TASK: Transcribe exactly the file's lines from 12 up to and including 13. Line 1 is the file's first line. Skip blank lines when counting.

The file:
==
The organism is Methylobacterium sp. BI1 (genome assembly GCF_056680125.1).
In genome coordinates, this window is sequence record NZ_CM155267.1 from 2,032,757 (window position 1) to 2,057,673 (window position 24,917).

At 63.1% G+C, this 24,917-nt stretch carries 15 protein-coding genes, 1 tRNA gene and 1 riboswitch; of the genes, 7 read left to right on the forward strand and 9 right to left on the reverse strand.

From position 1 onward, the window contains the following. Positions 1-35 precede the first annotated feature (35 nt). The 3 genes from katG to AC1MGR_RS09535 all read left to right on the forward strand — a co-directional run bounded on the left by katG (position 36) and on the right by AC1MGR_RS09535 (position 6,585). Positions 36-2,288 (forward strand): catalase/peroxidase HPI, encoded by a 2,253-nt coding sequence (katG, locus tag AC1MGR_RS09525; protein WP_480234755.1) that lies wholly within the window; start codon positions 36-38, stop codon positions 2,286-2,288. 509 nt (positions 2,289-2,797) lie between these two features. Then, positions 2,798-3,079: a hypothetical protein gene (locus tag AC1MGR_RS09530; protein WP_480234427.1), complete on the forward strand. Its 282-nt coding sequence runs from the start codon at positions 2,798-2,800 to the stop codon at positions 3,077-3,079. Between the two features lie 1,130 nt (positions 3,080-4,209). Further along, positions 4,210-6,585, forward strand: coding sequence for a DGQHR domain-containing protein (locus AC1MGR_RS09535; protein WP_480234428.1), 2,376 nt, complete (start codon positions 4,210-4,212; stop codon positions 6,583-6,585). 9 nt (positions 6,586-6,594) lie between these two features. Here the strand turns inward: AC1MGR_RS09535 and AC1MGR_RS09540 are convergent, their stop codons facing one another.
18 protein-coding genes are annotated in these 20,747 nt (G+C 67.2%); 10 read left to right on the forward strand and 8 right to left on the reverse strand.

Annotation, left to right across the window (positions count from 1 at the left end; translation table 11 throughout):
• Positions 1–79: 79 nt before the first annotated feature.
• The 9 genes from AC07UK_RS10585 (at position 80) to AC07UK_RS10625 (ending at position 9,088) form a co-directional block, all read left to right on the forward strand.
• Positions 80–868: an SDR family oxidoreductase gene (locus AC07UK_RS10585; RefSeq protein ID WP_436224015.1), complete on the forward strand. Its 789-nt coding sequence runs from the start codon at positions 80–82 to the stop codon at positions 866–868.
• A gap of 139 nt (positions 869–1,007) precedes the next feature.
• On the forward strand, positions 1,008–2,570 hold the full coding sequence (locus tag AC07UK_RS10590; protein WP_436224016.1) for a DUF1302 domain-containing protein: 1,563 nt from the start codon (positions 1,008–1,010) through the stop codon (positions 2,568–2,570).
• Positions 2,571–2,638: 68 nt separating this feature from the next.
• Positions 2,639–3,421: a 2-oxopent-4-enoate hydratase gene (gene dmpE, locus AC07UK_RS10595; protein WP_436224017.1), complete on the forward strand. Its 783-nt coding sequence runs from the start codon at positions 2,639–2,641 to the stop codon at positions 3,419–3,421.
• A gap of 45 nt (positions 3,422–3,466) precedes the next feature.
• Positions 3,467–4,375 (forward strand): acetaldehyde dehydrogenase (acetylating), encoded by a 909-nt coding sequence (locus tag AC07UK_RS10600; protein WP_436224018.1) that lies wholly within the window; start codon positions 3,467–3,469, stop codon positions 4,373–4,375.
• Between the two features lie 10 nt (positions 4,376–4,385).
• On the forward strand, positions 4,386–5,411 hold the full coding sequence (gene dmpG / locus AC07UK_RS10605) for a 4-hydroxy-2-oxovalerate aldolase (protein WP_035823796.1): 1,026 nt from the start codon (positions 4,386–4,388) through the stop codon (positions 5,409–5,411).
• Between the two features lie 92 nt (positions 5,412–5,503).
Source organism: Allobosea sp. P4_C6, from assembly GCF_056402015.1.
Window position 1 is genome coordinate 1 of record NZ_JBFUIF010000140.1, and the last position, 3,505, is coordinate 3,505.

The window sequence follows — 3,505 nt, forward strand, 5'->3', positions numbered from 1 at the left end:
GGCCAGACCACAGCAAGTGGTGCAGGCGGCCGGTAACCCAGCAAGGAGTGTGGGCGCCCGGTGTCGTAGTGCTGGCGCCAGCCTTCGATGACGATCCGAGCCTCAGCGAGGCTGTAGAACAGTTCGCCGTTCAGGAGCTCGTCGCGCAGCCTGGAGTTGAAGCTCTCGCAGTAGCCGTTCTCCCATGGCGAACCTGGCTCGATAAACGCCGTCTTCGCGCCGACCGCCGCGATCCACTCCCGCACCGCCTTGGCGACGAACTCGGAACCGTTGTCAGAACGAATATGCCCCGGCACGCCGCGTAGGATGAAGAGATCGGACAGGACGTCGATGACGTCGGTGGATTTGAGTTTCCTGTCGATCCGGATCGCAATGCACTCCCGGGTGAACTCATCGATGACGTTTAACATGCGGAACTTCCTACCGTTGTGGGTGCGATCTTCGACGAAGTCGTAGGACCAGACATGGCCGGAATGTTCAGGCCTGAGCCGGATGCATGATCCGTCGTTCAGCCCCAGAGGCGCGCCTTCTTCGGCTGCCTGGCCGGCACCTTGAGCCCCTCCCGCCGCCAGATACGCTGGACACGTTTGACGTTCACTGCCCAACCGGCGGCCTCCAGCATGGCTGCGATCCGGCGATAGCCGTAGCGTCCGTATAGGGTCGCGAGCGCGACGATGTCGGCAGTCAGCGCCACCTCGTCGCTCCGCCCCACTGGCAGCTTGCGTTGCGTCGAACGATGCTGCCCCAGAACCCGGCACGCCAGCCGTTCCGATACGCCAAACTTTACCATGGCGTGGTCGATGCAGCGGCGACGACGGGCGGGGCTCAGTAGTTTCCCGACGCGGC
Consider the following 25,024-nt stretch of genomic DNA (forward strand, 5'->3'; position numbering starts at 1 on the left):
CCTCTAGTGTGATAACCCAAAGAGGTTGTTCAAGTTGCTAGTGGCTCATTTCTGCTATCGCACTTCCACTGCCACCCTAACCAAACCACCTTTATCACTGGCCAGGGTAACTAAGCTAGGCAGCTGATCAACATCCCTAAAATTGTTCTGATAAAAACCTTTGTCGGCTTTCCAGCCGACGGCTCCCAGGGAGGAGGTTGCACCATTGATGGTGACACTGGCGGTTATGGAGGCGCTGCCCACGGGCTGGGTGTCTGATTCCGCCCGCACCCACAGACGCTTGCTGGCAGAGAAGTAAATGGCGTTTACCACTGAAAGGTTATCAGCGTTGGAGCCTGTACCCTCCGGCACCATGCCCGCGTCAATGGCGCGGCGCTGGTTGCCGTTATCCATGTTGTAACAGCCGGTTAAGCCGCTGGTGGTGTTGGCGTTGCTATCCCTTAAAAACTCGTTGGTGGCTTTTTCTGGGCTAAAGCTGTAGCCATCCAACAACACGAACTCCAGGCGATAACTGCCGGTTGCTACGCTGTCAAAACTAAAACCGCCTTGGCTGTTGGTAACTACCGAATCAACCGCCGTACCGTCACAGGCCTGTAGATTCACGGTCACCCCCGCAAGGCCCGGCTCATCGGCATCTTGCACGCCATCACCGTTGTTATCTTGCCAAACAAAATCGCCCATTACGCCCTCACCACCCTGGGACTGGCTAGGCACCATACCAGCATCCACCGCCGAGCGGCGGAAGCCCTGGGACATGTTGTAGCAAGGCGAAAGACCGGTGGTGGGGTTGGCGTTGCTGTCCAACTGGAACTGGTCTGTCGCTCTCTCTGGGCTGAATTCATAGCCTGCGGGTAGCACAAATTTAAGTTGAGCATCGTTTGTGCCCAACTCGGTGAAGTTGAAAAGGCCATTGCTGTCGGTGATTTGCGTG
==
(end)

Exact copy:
• Positions 2,571–2,638: 68 nt separating this feature from the next.
• Positions 2,639–3,421: a 2-oxopent-4-enoate hydratase gene (gene dmpE, locus AC07UK_RS10595; protein WP_436224017.1), complete on the forward strand. Its 783-nt coding sequence runs from the start codon at positions 2,639–2,641 to the stop codon at positions 3,419–3,421.